NBA G League: Ignite veterans moulding youngsters like Princepal Singh with locker room mentorship
Coach Brian Shaw and veterans Jarrett Jack and Amir Johnson have been showing the Ignite's youngsters like Princepal Singh the myriad nuances of the game, and explaining to them the obsessive details that go into surviving as long as they have in the trade.
Every once in a while, coach Brian Shaw likes to tell his players a Kobe Bryant story.
Shaw, who has been part of five NBA championship winning teams, met Bryant for the first time when he, just like Kobe’s father, Joe, was playing in the Italian basketball league and the junior Bryant was barely 11. The two then shared a locker room for many years at the Los Angeles Lakers, initially as teammates before Shaw transitioned to an assistant coach’s role under Phil Jackson with the LA franchise.
Jarrett Jack, who played almost 900 games in the NBA over 14 seasons, has been called a “big influence” on his career by Golden State Warriors superstar Steph Curry. In fact, when Kevin Durant was weighing up a move to the Oakland-based franchise, Jack was one of the handful that he consulted with.
Amir Johnson too has 14 years of NBA experience on his bio, his stint seeing him sharing the locker room with the likes of Rasheed Wallace, Ben Wallace, Chauncey Billups and Allen Iverson.
In a league which holds great regard for the concept of veteran leadership, Princepal Singh and his fellow elite draft prospects at Ignite are surrounded by battle-hardened veterans like Shaw, Jack and Johnson as they begin their G League season with the NBA Draft on the horizon. The trio has been showing the youngsters the myriad nuances of the game, and explaining to them the obsessive details that go into surviving as long as they have in the trade. As the cliché goes, breaking into the NBA is difficult, but it’s tougher staying there.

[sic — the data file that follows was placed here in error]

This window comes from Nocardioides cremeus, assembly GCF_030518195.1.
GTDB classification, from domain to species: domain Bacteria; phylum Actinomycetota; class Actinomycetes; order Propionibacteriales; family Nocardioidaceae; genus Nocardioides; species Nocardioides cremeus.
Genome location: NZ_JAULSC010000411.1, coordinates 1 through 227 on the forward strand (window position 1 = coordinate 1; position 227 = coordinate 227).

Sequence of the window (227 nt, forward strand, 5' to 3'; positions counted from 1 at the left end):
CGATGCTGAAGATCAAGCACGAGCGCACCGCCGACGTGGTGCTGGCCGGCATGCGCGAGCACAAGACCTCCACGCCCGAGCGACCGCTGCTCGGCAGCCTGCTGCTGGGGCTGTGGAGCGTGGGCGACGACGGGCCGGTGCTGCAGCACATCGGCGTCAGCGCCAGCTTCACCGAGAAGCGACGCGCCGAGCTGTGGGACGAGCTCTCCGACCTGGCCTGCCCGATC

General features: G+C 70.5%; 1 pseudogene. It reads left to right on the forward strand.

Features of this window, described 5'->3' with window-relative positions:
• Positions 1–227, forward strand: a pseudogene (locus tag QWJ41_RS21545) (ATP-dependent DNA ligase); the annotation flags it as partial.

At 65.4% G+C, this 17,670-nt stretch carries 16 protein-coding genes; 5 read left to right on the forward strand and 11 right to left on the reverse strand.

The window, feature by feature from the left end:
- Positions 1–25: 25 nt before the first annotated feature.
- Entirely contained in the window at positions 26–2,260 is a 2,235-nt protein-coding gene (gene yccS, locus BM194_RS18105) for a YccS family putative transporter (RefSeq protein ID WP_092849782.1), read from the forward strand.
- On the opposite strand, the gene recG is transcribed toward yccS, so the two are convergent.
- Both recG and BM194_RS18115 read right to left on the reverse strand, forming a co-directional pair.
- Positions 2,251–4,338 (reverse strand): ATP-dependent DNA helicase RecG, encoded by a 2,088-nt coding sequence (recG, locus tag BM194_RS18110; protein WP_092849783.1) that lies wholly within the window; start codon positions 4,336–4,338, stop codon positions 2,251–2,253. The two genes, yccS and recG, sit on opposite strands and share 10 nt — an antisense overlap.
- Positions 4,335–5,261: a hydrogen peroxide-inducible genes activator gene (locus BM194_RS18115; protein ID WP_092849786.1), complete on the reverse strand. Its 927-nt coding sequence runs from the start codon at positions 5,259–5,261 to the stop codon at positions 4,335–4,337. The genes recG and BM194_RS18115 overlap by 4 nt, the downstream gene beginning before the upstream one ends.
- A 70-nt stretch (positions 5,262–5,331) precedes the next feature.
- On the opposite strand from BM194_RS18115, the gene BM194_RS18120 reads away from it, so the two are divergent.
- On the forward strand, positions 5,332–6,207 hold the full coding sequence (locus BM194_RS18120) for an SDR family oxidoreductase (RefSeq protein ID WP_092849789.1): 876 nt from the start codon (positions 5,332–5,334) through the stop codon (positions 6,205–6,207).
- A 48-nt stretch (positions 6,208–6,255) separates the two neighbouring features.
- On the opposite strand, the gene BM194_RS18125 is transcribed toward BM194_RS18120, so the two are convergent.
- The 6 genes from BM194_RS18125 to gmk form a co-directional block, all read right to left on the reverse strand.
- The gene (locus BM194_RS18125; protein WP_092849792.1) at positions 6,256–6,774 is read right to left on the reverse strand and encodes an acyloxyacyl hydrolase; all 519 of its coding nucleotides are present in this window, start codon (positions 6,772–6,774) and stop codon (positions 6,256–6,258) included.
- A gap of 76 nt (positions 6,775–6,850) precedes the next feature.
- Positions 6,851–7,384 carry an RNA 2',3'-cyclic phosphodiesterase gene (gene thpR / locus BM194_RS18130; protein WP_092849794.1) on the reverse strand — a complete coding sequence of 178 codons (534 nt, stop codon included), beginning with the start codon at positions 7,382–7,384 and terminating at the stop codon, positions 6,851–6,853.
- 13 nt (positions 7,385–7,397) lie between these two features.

Shaw, Jack and Johnson’s mentorship style also means there are plenty of tales from league legends like Bryant, Shaquille O’Neal, and Curry in the locker room.
“One of the things I learnt very quickly with this team is that most of these players don’t know a lot about my playing career. If I was a Kobe Bryant they would know about me in my playing days. But I was a role player, not really a household name, so talking about myself and what I did in my career won’t be appealing for them. But what they’re impressed by are some of the players I have played with like Larry Bird, Robert Parish, Kevin McHale, Shaquille O’Neal and Kobe Bryant. Or players I coached, like Paul George,” said Shaw.
As the coach of Ignite, Shaw holds individual film sessions with the team’s young players on particular NBA players that he feels they may be able to learn from. “I will pull a Jonathan Kuminga aside and talk to him and show him footage from Jalen Brown.”
The presence of veterans like Johnson and Jack in a team like Ignite helps because youngsters sometimes tend to tune out coaches, added Shaw.
“When that happens, you have to reach the players in a different way. These veterans are constantly reinforcing a lot of things the coaching staff is showing them. Johnson came into the league straight out of high school, so he can tell them what it was like when he was their age. That resonates with them, which is why they pay attention when he talks.”
Jack and Johnson said they had been deluged by questions from the youngsters.